Examination of pulp and paper effluent-hypoxia interactions in fish
Landman, M. J. (2004). Examination of pulp and paper effluent-hypoxia interactions in fish (Thesis, Doctor of Philosophy (PhD)). The University of Waikato, Hamilton, New Zealand. Retrieved from https://hdl.handle.net/10289/13257
Permanent Research Commons link: https://hdl.handle.net/10289/13257
Recent concerns have focused on the adverse effects of low dissolved oxygen (DO) combined with the potential chronic effects of pulp and paper mill effluent exposure on fishes in the Tarawera River, Bay of Plenty, New Zealand. A degassing system for the removal and control of dissolved oxygen (DO) capable of producing water with-0.5 mg L⁻¹ DO to saturation and two series of five separate DO concentrations each was first constructed. Because the Tarawera River receives effluent discharges from a chemithermomechanical (CTMP) tissue mill and an integrated thermomechanical (TMP)/bleached kraft pulp and paper mill (BK), these effluents were studied. Using the DO control system, the effects of simultaneous effluent and hypoxia exposure on the 48-h DO LC50 (median lethal concentration) were examined in fry and juvenile rainbow trout (Oncorhynchus mykiss) and common bully (Go_biomorphus cotidianus). TMPIBK mill effluent (ME) was diluted to 15 % v/v to reflect the upper concentration in the receiving environment, while CMTP effluent was extracted directly from the river. The presence of either effluent did not significantly increase the lethality of low DO for either species and life stage differences were not detected. Preexposure of juvenile trout to 15 and 70 % TMP/BKME also showed no significant effect on the DO LC50. No significant difference in the oxygen consumption of juvenile trout tested in 15 % v/v effluent were evident, but significant increases in oxygen consumption were observed for fish pre-exposed to 15 and 70 % effluent when tested in reference water. Four-week exposures were performed with juvenile trout to determine the chronic effects ofTMP/BKME (15 % v/v) and CTMP effluent combined with non-lethal DO concentrations (2.5 mg L⁻¹ to fully saturated), revealing excellent survival of fish in the combined effluent/hypoxia exposures, but marred by poor survival of reference water-exposed fish. Relationships for growth were observed for fish exposed to DO and effluent in the CTMP experiment. Several DO dose-response effects were also observed on general hematology in both effluent experiments, but were generally considered minor and typical of hypoxia exposure in fish. Four-week exposures using juvenile trout in 0, 10, 30 and 70 % TMP/BKME and 0, 35, 110 and 250 μg L⁻¹dehydroabietic acid (DHAA) were performed, where swimming performance, oxygen consumption and hematology were investigated. The chief finding was that of reduced swimming performance, indicated by lower critical swimming (Ucrit) speeds, for fish exposed to 70 % TMP/BKME. Other moderate effects on various hematological parameters were also observed. However, all observed effects are considered relatively small in magnitude and at effluent concentrations well above those found in the receiving environment. Forty eight-hour DO LCSOs were determined for juvenile inanga (Galaxias maculatus), common smelt (Retropinna retropinna), shortfin eel elvers (Anguilla australis), rainbow trout, common bully and the freshwater shrimp (Paratya curvirostris). Juvenile inanga were the most sensitive fish species, while eel elvers were the most tolerant fish species tested.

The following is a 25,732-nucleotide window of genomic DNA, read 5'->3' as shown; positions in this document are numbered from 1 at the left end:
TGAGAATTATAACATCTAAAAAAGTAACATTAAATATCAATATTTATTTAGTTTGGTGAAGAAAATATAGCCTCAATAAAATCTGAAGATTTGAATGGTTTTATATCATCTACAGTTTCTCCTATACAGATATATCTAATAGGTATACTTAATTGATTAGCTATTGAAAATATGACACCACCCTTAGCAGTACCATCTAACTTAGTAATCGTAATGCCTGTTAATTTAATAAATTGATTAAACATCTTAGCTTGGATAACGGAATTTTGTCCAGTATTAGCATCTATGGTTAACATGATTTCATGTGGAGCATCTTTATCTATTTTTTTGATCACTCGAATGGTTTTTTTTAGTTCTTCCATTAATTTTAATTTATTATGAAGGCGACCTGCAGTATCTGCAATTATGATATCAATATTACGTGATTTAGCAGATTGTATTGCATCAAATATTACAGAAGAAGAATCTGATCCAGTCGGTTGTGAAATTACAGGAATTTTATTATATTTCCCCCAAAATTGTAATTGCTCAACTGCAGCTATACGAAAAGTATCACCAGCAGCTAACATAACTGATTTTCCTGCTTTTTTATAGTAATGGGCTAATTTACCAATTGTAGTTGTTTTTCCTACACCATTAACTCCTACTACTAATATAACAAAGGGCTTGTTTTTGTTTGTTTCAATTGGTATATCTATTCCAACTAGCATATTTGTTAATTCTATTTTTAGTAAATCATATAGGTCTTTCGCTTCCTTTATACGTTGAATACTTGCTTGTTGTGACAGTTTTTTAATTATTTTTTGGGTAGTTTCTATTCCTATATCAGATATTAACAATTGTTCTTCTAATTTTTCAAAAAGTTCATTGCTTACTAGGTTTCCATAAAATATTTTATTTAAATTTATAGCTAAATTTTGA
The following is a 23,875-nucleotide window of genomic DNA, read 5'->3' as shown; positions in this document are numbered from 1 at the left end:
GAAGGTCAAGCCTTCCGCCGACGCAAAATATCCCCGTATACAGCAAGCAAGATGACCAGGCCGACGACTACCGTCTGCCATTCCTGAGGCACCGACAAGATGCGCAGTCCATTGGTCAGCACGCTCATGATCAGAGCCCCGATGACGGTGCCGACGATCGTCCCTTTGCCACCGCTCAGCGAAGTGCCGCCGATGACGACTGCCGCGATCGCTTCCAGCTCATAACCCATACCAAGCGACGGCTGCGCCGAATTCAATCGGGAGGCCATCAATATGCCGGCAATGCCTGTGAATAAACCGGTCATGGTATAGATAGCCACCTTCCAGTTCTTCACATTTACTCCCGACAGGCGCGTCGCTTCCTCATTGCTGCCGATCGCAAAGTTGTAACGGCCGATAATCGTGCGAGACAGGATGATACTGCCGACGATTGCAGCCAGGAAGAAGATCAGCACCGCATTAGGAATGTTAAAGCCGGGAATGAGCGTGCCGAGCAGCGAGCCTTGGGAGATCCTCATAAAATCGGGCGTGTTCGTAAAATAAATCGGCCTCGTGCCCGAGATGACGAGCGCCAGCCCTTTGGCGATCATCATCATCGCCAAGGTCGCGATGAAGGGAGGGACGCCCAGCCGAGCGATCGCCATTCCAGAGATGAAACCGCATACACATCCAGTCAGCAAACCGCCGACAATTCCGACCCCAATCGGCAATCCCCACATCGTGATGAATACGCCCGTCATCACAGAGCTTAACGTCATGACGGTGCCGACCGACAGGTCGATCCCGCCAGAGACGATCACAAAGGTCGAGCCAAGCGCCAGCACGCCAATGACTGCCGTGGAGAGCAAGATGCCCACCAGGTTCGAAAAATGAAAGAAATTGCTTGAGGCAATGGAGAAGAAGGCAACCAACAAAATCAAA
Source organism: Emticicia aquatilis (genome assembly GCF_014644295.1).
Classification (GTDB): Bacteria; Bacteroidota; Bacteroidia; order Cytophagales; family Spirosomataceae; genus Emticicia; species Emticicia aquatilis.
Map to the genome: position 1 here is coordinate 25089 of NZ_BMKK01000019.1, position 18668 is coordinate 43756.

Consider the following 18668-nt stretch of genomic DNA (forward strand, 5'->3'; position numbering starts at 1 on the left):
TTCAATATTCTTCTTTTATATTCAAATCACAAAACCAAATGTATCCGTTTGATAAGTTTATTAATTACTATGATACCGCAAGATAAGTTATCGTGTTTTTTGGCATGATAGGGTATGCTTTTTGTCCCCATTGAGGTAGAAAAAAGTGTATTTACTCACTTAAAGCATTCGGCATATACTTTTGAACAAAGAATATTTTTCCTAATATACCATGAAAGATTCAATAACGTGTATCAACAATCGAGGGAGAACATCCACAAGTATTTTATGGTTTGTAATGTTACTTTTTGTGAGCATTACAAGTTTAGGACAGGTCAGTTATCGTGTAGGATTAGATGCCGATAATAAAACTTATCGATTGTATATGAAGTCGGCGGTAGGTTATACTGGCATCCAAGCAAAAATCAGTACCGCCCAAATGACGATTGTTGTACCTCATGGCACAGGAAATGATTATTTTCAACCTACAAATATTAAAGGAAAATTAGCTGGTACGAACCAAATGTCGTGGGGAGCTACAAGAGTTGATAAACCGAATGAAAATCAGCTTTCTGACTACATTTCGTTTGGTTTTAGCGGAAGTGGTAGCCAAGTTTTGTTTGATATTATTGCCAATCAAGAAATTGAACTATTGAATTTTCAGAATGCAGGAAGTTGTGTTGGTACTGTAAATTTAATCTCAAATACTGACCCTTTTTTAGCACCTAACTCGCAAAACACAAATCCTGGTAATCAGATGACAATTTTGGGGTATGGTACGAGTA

The University of Waikato
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